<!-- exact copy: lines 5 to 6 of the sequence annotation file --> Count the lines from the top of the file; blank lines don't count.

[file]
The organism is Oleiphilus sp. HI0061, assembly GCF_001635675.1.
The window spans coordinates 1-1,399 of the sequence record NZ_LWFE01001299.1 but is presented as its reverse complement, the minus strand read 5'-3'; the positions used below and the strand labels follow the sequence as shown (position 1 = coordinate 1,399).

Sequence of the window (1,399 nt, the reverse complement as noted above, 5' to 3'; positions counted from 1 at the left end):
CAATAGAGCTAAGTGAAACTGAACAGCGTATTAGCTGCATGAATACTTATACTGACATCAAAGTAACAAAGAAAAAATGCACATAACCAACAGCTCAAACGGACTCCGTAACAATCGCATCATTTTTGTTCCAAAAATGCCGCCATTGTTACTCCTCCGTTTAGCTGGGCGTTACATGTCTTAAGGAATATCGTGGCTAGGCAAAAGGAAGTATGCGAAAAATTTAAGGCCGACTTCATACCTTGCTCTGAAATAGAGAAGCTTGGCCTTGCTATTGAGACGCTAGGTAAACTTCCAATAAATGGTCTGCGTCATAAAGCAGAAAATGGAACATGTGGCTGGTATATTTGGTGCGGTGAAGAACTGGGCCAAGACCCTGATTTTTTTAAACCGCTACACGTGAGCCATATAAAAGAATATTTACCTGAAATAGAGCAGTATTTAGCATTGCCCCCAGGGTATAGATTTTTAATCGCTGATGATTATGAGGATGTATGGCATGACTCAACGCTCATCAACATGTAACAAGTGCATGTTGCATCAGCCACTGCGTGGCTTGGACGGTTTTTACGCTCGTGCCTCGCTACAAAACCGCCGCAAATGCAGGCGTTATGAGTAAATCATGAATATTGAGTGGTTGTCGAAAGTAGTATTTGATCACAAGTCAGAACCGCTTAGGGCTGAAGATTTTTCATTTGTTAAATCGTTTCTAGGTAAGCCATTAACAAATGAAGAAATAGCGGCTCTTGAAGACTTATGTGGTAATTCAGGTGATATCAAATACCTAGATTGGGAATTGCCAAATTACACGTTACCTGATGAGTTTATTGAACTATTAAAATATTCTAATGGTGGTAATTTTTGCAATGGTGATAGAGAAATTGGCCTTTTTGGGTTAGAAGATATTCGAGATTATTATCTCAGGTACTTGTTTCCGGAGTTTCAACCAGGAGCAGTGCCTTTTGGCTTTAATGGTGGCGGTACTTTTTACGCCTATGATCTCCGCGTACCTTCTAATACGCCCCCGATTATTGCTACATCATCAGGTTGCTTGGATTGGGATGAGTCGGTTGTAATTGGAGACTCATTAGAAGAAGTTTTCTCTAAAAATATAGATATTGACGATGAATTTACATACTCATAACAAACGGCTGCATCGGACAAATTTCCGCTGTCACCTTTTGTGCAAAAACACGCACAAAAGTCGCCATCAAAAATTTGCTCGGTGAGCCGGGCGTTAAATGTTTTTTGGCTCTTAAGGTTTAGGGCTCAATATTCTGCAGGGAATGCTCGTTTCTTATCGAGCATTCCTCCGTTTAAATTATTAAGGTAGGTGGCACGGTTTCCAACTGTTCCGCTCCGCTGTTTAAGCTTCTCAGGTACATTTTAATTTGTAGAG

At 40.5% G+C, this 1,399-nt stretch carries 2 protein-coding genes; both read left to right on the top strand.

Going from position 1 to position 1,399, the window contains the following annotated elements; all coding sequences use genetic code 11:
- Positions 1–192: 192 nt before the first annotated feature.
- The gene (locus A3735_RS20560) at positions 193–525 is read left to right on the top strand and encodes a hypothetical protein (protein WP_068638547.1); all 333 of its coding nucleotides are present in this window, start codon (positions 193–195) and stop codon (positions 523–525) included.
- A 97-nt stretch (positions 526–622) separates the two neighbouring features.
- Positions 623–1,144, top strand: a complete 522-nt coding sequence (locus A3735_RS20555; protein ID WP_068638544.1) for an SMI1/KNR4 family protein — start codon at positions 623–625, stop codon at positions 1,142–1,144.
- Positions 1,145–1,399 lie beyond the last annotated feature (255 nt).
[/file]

At 40.5% G+C, this 1,399-nt stretch carries 2 protein-coding genes; both read left to right on the top strand.

Going from position 1 to position 1,399, the window contains the following annotated elements; all coding sequences use genetic code 11: